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    USA TODAY Sports

    The Montreal Canadiens had splendid goaltending in both the regular season and in the playoffs.

    Led by Olympic gold medal winner Carey Price, the Habs had no real concerns in net until Price went down with injury in the Eastern Conference Final against the New York Rangers.

    In a surprise move to many, the club turned to young Dustin Tokarski instead of steady backup Peter Budaj.

    Tokarski played very well on the whole. This bodes well for the future in Montreal, although Carey Price won't be going anywhere any time soon.

    Carey Price was the club's MVP in 2013-14. He has a great glove hand, stellar overall positioning and he exudes confidence. He's the kind of goalie who allows his teammates to be better because they don't ever have to worry about whether or not they're going to get Price's best on a nightly basis.

    The team save percentage, obviously more than a function of goalie play, was .921 in the regular season. Yet Carey Price was certainly responsible for much of this.

    Peter Budaj was solid doing spot duty as his .909 save percentage was adequate for a backup.

    Goaltending was an obvious strength for the Habs in 2013-14.

     

    Final Grade: A-

Coaching

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    USA TODAY Sports

    Michel Therrien has matured as a leader, and he seems to have become a true player's coach. 

    The Montreal native is closing in on 300 career regular-season wins in two stints in Montreal and one run in Pittsburgh.

    Therrien seems more relaxed behind the bench than in previous years. His line matching and ability to work with young players has also become better over time. There's a calmness that might not have been there when he was younger.

    His main assistants, including Gerard Gallant, Clement Jodoin and Jean-Jacques Daigneault are an active group. Gallant and Daigneault can often be spotted in the ears of the players with an intensity and enthusiasm that seems to hold players' attentions well.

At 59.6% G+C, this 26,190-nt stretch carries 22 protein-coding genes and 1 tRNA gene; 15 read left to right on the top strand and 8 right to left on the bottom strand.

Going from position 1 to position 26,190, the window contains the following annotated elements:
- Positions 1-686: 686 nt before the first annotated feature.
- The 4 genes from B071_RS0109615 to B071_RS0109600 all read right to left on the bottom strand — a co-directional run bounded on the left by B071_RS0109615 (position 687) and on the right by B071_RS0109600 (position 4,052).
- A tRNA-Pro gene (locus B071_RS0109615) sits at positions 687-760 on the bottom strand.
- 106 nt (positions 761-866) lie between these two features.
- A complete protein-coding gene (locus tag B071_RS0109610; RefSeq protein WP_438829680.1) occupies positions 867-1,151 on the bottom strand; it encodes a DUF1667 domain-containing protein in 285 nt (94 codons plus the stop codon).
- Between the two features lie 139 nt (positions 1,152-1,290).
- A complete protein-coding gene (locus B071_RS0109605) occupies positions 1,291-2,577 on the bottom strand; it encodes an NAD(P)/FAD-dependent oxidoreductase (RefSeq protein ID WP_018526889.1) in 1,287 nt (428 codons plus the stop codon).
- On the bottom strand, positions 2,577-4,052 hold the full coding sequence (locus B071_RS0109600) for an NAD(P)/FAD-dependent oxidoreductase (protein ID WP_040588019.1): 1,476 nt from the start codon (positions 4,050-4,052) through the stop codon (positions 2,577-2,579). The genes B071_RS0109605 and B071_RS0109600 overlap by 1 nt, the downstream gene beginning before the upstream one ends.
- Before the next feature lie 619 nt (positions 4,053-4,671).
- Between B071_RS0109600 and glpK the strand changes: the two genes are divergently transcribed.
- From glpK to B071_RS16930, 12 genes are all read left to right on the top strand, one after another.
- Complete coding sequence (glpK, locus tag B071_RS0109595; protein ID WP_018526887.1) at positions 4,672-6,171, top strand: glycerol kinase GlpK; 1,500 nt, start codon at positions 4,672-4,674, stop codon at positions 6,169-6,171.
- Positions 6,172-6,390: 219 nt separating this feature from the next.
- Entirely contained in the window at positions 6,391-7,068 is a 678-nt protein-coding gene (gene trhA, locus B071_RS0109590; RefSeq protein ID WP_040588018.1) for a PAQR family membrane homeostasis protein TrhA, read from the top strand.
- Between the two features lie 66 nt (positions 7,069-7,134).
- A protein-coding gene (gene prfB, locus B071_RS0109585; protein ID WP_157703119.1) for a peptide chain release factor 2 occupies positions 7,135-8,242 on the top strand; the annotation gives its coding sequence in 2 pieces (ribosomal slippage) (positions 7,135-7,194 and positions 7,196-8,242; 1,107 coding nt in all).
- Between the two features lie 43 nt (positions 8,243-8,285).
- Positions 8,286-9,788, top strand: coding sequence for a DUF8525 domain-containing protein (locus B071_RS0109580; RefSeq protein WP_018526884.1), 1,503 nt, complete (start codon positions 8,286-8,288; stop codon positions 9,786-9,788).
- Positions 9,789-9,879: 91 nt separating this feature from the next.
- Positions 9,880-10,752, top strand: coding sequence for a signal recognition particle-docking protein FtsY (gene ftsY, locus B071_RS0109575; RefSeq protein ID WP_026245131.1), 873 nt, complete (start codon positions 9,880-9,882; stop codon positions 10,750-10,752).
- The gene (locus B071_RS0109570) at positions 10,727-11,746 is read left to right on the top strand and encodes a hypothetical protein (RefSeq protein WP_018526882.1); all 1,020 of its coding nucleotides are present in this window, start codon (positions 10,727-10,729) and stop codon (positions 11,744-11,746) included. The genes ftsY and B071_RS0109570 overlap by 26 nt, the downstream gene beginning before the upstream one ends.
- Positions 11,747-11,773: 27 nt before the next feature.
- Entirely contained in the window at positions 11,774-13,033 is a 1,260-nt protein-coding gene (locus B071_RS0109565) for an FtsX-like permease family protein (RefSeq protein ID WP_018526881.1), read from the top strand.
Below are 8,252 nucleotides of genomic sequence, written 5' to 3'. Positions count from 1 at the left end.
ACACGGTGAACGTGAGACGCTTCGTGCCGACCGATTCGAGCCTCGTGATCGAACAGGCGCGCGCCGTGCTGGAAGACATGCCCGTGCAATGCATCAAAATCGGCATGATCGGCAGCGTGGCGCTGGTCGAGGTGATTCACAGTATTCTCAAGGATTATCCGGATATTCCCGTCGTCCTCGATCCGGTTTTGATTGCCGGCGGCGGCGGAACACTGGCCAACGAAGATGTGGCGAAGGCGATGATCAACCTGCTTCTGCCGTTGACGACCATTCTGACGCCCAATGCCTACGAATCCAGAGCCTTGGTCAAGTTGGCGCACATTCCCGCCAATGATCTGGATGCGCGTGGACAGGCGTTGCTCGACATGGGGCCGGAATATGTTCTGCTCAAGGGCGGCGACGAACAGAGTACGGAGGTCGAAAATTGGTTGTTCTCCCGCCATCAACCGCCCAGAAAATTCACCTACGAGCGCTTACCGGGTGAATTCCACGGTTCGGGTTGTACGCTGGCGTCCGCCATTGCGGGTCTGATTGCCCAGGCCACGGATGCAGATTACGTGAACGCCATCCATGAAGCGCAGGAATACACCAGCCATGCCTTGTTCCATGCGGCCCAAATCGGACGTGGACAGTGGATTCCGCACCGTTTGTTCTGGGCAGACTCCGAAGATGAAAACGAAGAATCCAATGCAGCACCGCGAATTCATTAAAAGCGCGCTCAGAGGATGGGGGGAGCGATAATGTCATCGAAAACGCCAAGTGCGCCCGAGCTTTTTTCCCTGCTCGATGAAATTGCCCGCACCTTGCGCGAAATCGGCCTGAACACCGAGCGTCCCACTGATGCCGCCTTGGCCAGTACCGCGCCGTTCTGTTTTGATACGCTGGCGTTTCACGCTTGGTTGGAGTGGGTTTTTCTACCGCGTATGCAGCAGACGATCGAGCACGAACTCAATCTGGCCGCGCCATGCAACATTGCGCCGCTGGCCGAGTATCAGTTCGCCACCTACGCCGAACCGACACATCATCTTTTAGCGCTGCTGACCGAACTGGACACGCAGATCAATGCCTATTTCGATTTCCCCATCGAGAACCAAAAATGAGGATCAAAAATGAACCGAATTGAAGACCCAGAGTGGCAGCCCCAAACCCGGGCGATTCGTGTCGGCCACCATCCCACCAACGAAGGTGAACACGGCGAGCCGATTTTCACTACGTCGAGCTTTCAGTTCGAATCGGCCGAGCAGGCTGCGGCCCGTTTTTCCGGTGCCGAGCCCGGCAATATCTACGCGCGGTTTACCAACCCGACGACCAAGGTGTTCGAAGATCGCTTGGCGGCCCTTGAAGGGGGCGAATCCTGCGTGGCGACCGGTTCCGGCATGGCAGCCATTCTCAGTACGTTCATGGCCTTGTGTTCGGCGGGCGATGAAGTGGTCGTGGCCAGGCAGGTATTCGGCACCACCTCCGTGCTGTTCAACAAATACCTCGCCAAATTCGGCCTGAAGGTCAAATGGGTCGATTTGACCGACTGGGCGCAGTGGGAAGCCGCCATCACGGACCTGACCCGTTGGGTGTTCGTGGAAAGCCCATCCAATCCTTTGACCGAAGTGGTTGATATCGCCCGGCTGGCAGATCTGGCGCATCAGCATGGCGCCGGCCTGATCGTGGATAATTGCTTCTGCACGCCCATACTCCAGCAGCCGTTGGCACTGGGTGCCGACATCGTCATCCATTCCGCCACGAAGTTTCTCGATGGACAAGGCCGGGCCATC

The team's play away from the puck continues to be a work in progress, but the team improved as the NHL's second season continued.

    The Canadiens do need to work on the team shot differential that was not great over the course of the 2013-14 season.

     

    Final Grade: B

Management

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    Dave Sandford/Getty Images

    The Montreal Canadiens are building a winner, not just in the here and now, but more importantly, for long-term success.

    While it was likely an error to not sign P.K. Subban to a long-term contract when they had the chance, the Canadiens are going to give one of their cornerstone players the key to the vault in the form of a lucrative contract this summer.

    GM Marc Bergevin was one of three nominees for the NHL's top GM. Dean Lombardi and Bob Murray were also nominated for assembling strong teams in 2013-14.

    The organizational depth is good in Montreal, and in adding Thomas Vanek, Daniel Briere, Dale Weise and Mike Weaver in the past calendar year, Bergevin has proven he can add talent and grit via trade or the free-agent market.

    Bergevin has much to be excited about with the number of good young players in Montreal complemented by some solid veterans.

    It's going to be difficult to generate the same excitement in 2014-15 as was created this spring. Expect Bergevin to work hard to do so, though. Montreal fans will be expecting a lot.

     

    Final Grade: B+

    All stats can be found on nhl.com unless noted otherwise.